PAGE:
Mark Weller is a Wisconsin native. Born and raised in the Lake Michigan port city of Manitowoc, he was educated at the University of Wisconsin-Milwaukee and spent his early professional career making films in Alaska. In 1980 he moved to Madison to produce documentaries at Wisconsin Public Television for statewide and national audiences, garnering numerous awards including a regional Emmy. In 1992 he moved to the telecommunications field and recently retired as President and CEO of a company that provides bandwidth to rural schools and rural libraries. His avocation of photography manifested itself over 30 years ago and he specializes in timestacking. Weller was a recipient of Madison Magazine’s “M List” in 2018, was accepted as a DABL artist and his work has been printed in numerous publications such as Lake Superior Magazine, the Milwaukee Journal – Sentinel, Wisconsin People and Ideas, and National Parks Traveler. His work had been in several art shows such as the National Park Service 100 year celebration at Hot Springs National Park in Arkansas and at Gallery Marzen in Madison. Corporate clients and private collectors in 16 states have acquired Mark’s work. Weller lives in Waunakee, Wisconsin.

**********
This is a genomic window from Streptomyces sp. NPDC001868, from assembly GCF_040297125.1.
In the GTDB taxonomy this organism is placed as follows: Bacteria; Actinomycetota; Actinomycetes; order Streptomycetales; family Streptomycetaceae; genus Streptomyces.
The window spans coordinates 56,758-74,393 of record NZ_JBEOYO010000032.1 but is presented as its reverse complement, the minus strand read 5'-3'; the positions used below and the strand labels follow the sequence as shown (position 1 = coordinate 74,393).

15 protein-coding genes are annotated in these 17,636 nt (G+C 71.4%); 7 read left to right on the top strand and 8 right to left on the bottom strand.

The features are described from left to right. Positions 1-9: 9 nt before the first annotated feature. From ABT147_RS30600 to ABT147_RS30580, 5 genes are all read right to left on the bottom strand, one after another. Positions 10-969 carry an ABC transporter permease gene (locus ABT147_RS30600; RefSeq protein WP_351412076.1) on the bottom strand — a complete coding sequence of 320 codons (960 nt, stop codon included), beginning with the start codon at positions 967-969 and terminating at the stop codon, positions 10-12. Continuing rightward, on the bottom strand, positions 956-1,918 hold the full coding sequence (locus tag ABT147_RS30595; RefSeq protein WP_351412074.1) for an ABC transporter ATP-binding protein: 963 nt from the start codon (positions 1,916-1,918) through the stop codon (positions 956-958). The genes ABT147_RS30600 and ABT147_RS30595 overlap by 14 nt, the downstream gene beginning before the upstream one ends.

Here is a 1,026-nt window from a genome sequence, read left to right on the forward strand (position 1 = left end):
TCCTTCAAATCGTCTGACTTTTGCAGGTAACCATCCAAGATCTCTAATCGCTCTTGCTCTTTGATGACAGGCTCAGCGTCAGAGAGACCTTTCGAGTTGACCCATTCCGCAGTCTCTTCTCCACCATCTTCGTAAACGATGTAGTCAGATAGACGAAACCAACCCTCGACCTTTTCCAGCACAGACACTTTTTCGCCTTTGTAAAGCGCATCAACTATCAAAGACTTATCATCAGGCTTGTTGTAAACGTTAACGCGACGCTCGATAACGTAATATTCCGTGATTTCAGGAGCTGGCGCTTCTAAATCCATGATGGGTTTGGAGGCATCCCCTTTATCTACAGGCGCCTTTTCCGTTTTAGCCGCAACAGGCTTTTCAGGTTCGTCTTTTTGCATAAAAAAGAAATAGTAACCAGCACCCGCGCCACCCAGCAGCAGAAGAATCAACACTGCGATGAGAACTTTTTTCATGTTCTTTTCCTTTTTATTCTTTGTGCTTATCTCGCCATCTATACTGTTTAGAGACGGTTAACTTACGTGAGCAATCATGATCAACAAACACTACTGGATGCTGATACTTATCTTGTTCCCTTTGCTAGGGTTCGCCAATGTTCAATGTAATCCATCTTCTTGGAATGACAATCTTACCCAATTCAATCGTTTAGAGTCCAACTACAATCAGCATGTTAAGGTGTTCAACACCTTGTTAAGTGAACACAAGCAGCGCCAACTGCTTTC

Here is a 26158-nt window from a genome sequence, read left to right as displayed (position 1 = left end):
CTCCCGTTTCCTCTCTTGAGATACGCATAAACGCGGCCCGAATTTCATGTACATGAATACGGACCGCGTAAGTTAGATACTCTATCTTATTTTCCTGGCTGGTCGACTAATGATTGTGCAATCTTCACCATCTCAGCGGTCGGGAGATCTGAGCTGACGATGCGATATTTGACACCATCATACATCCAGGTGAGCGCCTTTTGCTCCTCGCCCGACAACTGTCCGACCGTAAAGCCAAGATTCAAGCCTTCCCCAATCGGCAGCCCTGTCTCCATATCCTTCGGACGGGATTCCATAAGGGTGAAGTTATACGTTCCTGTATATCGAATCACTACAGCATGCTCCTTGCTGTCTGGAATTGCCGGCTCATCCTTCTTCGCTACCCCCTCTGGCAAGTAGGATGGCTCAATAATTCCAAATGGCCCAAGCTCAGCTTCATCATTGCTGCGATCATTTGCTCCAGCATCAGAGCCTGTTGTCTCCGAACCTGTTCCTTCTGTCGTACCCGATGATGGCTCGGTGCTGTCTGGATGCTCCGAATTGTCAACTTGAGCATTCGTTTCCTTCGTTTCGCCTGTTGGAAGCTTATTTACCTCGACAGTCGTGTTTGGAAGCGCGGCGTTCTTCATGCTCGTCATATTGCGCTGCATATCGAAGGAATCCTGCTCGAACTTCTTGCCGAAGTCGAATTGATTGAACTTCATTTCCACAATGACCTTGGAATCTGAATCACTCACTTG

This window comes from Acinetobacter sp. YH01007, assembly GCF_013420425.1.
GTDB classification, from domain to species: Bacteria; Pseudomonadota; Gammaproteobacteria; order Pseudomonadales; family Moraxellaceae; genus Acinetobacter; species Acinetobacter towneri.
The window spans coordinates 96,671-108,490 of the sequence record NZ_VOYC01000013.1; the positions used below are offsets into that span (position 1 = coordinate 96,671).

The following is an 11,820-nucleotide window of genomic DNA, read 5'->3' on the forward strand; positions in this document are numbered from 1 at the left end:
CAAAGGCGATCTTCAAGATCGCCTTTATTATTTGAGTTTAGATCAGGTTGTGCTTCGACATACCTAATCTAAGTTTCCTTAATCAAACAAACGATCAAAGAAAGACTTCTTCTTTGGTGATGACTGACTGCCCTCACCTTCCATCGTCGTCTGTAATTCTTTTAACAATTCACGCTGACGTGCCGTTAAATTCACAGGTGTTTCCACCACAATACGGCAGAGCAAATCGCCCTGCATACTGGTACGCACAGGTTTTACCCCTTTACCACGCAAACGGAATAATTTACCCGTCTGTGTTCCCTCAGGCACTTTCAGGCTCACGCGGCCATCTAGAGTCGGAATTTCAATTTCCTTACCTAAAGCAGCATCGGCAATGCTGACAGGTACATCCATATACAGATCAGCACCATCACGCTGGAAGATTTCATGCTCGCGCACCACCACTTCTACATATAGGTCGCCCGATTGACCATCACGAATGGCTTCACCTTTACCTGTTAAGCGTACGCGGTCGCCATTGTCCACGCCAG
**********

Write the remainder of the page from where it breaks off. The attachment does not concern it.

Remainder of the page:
” I use my camera like a painter uses a brush. It moves, lingers, explores and dances with my subjects. While traditional photography generally captures three dimensions, my images explore the fourth dimension: time. The results are painterly like creations that evolve traditional photography beyond the customary landscape. All my images are of real places captured in time. But through a process called “Timestacking” they are transformed into an alternative way to view reality. There are a couple variations that I use, but my images are usually multiple exposures – oftentimes up to 100 – that are stacked and then intermingled into a final frame. This allows my images to catch and accentuate movement and results in bold, saturated colors and shapes. It bends traditional photography and uses new technologies to give my photographs a look suggesting post impressionism and abstraction. These painterly creations seek to alter the way one looks and experiences the familiar.”
Exhibit is on display at the University Hospital in the J5/1 Cafeteria corridor on the first floor. Parking is available in the hospital ramp for a fee.
- Starting Saturday, February 8th, 2020, repeated every day until Thursday, February 27, 2020 — all day